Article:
With considerable local fanfare, the new New Street Station opened to the public this week. The re-development is still only at the halfway stage but the changes visible so far have already made a surprising and positive impact on the layout of the city. I experienced this first hand on Monday morning when I got off the bus in front of the old main entrance (which is now a building site), and strolled down the new walkway for a quick nose around before heading north on another bus.
I expected the short walkway to deliver me inside the new station concourse, but as I neared the other end I noticed sunlight and buildings. When I eventually emerged on what I discovered to be Stephenson Street I stopped, genuinely amazed. Up until this point it had never occurred to me that the New Street entrance and the bottom of ‘the ramp’ were so close together, or even on the same level. The layout of the city as I’ve known it all my life had changed.
According to a friend of mine, who in a previous life was travel correspondent on The Birmingham Post, architects and council officials had been saying for many years that the New Street building was a barrier to pedestrian movement in the city. The appearance of this walkway absolutely proves their point.
I was suddenly filled with Brummie pride and in a moment I became convinced that we might finally get a train station that does the very thing that the old New Street had so miserably failed at: provide a decent first impression of the city. Having not previously paid much attention to the development (I’m not a train user, I’m a bus kid) I immediately became a convert and a supporter of the project, and that was a tremendous feeling to have at 8am on a Monday morning. Prior to this mind-bending trip through a wormhole the most exciting thing to ever happen to me at New Street Station was when I became close personal friends with Hollywood actor Luke Wilson.
I was on my way to the NEC to see Bob Dylan with a couple of friends, sometime in the early 2000s. My friends had already purchased their train tickets, so I was queuing alone to buy my own when an American man tapped me on the shoulder and politely enquired how he might get to the Bob Dylan gig. I explained that I was also going to the gig and invited him to follow me. He and I then strolled back towards my pals, who immediately blurted out, “Fucking Hell! You’re Luke Wilson!”, and then dissolved into sickening, fawning fanboys and started pawing at my new companion in a manner that made me really, really uncomfortable. Up until this point I had been unaware that I was helping out a famous person. I only really like films with lots of explosions and swearing in them, so I was not at all familiar with his work.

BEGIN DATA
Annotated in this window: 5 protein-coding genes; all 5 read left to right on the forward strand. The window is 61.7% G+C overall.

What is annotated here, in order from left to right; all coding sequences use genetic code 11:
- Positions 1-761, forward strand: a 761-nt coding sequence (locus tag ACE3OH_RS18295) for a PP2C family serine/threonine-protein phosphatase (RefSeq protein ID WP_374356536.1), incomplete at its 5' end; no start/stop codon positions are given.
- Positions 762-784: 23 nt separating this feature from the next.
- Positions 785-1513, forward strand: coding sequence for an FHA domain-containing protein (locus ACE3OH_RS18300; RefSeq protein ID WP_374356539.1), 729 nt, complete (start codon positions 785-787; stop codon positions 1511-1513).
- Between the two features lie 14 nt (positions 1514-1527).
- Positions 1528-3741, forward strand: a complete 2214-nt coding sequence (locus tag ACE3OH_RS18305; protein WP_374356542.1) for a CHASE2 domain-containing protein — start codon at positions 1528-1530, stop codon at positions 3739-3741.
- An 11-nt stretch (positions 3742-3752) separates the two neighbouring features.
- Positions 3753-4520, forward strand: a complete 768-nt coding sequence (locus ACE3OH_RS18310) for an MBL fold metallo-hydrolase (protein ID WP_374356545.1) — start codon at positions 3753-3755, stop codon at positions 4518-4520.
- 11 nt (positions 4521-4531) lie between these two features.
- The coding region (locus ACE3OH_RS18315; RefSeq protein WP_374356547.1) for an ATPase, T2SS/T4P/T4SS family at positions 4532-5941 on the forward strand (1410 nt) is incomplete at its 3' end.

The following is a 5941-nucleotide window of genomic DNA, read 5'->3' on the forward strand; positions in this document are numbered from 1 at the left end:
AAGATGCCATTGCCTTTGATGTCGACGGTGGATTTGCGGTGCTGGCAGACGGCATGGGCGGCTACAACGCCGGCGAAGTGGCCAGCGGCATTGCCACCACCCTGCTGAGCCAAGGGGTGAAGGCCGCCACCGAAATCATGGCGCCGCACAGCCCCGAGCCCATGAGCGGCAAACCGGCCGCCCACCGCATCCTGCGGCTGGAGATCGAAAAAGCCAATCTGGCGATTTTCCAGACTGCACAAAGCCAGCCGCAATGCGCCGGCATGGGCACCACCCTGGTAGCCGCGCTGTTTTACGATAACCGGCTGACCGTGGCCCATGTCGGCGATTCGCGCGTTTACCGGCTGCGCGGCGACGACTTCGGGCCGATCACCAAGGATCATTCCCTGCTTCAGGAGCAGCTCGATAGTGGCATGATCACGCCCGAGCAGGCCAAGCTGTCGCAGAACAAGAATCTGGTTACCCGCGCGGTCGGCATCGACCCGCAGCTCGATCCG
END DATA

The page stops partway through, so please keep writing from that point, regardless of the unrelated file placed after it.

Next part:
Anyway, we all took the train to the NEC together and my companions asked Luke Wilson several hundred thousand questions about films, and about other people in Hollywood. Gene Hackman is a total dude, apparently, whilst the biggest wanker in Hollywood is Ryan Adams. “That guy is a total jerk”, reported Luke Wilson, in between swigs from a can of beer we’d given him. Our conversation continued at the other end before Luke Wilson disappeared off into a VIP entrance, apparently forgetting in all the excitement to invite us to join him, or offering to buy us all a beer since it was now technically his round. Still, like I say, we all became BBFs, and he probably still talks about that night.
What I’m driving at here is that incidents such as this will quickly become everyday occurrences once the New Street redevelopment is completed in 2015, making Birmingham a sexy global metropolis at the top of everyone’s list of must-visit places. Brummies will quickly become accustomed to hanging out with Hollywood actors, TV personalities, and pop stars, sharing a joke with them along the wide open concourses and retail outlets of the new station. When you inevitably do find yourself rubbing shoulders with the rich and famous, I have this advice for you: Always get them to buy the first round.